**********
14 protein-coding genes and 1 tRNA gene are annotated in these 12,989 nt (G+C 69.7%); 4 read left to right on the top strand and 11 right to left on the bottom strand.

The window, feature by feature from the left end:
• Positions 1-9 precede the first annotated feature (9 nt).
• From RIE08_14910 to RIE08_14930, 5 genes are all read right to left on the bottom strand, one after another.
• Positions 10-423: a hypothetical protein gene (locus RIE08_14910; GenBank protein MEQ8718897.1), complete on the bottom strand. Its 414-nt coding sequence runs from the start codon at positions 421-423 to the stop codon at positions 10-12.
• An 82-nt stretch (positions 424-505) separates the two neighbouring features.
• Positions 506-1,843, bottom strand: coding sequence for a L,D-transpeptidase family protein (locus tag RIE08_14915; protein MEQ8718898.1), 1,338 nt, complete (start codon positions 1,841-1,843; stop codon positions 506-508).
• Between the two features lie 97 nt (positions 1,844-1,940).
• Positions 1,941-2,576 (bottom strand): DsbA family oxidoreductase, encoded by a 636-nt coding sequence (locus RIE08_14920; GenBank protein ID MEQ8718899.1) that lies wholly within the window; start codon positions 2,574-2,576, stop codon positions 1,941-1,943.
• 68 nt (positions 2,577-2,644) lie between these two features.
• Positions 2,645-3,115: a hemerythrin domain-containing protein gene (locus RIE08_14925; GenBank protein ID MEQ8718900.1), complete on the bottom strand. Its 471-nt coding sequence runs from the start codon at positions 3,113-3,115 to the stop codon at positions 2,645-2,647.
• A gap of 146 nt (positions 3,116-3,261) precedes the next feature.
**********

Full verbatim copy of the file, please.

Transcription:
14 protein-coding genes and 1 tRNA gene are annotated in these 12,989 nt (G+C 69.7%); 4 read left to right on the top strand and 11 right to left on the bottom strand.

The window, feature by feature from the left end:
• Positions 1-9 precede the first annotated feature (9 nt).
• From RIE08_14910 to RIE08_14930, 5 genes are all read right to left on the bottom strand, one after another.
• Positions 10-423: a hypothetical protein gene (locus RIE08_14910; GenBank protein MEQ8718897.1), complete on the bottom strand. Its 414-nt coding sequence runs from the start codon at positions 421-423 to the stop codon at positions 10-12.
• An 82-nt stretch (positions 424-505) separates the two neighbouring features.
• Positions 506-1,843, bottom strand: coding sequence for a L,D-transpeptidase family protein (locus tag RIE08_14915; protein MEQ8718898.1), 1,338 nt, complete (start codon positions 1,841-1,843; stop codon positions 506-508).
• Between the two features lie 97 nt (positions 1,844-1,940).
• Positions 1,941-2,576 (bottom strand): DsbA family oxidoreductase, encoded by a 636-nt coding sequence (locus RIE08_14920; GenBank protein ID MEQ8718899.1) that lies wholly within the window; start codon positions 2,574-2,576, stop codon positions 1,941-1,943.
• 68 nt (positions 2,577-2,644) lie between these two features.
• Positions 2,645-3,115: a hemerythrin domain-containing protein gene (locus RIE08_14925; GenBank protein ID MEQ8718900.1), complete on the bottom strand. Its 471-nt coding sequence runs from the start codon at positions 3,113-3,115 to the stop codon at positions 2,645-2,647.
• A gap of 146 nt (positions 3,116-3,261) precedes the next feature.